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North Korea: What stopped Japan from intercepting North Korean missile?

In the aftermath of North Korea's launch of a ballistic missile across Japan early on Tuesday morning, the Japanese government went to great lengths to reassure the public that it is taking all the necessary steps to protect them. In truth, however, there was effectively very little that the Japanese military could have done to neutralize this latest provocation by Pyongyang.

The weapon is believed to have been a nuclear-capable Hwasong-12 intermediate range ballistic missile that was fired from a site close to Pyongyang at 5:57am local time. After ascending over the Sea of Japan, the missile passed over northern Japan at an estimated altitude of 550 kilometers before apparently breaking into three parts and falling into the Pacific Ocean around 1,180 kilometers east of Hokkaido.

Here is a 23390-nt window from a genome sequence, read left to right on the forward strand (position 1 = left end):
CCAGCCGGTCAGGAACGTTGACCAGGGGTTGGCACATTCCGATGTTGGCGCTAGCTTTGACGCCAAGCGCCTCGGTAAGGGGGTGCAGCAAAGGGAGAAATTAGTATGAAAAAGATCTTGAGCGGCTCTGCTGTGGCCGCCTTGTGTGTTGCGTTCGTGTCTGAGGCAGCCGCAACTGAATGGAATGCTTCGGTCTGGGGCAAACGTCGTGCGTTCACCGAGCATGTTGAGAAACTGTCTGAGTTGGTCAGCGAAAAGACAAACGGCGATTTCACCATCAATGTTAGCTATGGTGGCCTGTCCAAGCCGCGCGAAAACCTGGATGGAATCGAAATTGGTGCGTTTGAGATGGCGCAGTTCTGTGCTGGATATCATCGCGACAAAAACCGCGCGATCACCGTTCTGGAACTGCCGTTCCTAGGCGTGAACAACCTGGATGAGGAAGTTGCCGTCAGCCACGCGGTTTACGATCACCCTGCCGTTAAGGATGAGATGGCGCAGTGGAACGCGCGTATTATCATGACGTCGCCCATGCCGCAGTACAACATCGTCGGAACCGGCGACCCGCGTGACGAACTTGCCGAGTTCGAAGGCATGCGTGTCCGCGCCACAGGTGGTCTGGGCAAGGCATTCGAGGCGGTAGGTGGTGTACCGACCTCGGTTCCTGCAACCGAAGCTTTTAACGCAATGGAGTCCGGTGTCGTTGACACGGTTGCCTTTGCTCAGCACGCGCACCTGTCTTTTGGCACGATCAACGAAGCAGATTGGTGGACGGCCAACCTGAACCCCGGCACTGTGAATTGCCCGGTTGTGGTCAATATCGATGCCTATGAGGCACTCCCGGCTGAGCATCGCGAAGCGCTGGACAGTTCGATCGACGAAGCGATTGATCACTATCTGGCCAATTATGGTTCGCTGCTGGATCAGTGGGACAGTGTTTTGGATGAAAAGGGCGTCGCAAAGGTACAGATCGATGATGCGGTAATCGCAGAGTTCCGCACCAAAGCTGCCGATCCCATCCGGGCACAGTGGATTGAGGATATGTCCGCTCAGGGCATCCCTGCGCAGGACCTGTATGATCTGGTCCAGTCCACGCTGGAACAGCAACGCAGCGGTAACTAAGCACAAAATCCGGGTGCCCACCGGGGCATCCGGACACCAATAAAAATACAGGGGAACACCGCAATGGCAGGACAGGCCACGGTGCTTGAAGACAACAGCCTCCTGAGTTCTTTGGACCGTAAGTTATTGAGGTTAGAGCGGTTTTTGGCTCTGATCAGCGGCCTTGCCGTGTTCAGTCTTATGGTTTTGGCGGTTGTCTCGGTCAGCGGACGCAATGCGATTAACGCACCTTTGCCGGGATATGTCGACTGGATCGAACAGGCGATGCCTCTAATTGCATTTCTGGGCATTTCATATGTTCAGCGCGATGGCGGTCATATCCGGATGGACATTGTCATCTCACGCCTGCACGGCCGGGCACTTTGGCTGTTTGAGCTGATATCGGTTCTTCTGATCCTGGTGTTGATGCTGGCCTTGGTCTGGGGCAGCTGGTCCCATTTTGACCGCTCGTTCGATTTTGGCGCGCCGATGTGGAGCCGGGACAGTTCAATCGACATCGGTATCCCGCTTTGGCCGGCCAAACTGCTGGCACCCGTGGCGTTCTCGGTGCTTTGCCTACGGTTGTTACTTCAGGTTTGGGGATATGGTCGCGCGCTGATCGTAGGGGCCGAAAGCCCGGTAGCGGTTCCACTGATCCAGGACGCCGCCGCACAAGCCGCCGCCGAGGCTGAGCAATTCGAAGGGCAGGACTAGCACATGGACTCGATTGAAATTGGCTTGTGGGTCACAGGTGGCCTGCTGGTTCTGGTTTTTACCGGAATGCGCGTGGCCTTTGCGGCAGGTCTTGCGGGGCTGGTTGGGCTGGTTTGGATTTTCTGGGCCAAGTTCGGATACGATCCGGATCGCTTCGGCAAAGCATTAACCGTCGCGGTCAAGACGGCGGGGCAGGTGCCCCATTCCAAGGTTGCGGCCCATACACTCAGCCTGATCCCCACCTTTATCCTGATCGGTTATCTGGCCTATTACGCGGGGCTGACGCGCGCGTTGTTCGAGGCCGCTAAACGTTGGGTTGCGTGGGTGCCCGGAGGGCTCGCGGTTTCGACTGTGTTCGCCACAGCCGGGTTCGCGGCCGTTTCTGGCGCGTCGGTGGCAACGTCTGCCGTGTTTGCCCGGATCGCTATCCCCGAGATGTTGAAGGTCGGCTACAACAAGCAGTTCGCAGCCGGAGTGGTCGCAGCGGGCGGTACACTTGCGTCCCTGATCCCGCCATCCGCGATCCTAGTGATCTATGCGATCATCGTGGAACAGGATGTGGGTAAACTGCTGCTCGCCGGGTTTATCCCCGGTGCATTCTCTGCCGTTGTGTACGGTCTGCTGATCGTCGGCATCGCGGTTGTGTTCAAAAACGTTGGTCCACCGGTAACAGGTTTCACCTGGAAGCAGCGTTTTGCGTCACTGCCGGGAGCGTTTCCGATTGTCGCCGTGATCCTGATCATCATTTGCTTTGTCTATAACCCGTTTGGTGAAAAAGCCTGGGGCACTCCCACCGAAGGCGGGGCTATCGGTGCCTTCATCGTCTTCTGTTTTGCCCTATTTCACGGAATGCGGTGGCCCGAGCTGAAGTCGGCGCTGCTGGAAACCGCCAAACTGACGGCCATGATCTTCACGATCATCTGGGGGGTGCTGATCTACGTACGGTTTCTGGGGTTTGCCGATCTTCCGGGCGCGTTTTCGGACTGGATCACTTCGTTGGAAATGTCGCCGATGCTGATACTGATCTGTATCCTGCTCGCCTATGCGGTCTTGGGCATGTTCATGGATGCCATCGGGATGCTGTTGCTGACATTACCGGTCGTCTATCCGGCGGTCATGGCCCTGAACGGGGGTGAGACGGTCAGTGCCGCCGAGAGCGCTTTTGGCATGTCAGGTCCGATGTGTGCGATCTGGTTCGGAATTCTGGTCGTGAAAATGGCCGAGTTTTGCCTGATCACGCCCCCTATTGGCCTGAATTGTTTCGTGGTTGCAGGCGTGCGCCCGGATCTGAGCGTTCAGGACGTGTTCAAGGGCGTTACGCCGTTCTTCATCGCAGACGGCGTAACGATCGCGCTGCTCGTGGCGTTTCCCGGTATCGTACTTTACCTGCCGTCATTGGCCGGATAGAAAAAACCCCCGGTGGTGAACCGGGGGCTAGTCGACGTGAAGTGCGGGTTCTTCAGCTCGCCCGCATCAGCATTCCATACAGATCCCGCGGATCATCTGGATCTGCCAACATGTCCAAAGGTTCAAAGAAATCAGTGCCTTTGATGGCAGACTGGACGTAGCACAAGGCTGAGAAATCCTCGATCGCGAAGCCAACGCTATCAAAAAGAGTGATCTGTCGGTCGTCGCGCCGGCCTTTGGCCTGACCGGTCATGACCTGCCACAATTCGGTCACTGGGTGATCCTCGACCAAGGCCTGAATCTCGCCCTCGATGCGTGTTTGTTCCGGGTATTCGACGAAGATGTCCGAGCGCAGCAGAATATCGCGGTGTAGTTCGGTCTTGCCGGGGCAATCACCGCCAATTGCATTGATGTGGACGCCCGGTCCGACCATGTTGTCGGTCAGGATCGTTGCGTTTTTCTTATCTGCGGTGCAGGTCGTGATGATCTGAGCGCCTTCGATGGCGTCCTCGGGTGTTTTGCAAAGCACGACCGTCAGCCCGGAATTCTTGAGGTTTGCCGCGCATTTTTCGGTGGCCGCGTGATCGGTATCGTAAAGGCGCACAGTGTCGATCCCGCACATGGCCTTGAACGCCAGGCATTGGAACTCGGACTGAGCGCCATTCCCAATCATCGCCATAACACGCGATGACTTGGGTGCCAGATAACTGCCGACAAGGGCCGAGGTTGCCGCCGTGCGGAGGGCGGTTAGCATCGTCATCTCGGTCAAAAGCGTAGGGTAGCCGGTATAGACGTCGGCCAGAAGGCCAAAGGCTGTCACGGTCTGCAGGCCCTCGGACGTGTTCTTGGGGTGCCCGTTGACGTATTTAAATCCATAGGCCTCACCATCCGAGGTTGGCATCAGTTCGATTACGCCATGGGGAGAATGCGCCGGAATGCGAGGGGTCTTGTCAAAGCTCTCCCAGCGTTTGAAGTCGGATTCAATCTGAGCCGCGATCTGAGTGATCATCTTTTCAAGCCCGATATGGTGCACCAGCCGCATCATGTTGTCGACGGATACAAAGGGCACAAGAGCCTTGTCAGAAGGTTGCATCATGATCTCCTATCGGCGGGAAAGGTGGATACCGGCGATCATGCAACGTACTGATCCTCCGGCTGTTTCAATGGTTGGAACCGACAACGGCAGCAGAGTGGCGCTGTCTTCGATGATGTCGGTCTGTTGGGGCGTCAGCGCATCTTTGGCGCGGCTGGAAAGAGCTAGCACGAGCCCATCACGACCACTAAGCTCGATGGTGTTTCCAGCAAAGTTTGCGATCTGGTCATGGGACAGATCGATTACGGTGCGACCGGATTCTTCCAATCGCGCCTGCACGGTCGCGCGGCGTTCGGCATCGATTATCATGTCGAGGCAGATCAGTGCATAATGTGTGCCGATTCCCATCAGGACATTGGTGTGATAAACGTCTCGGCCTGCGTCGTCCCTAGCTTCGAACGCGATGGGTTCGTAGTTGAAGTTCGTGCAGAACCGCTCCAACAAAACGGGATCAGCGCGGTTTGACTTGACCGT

The missile was detected within seconds of launch - almost certainly by one of four US-operated space-based infra-red early warning satellites in geosynchronous orbit above the equator - and Japan's automatic J-Alert system issued warnings to the public through mobile phones, radios and television across northern Japan.

Read more: What stopped Japan from intercepting North Korean missile? | Asia | DW | 30.08.2017

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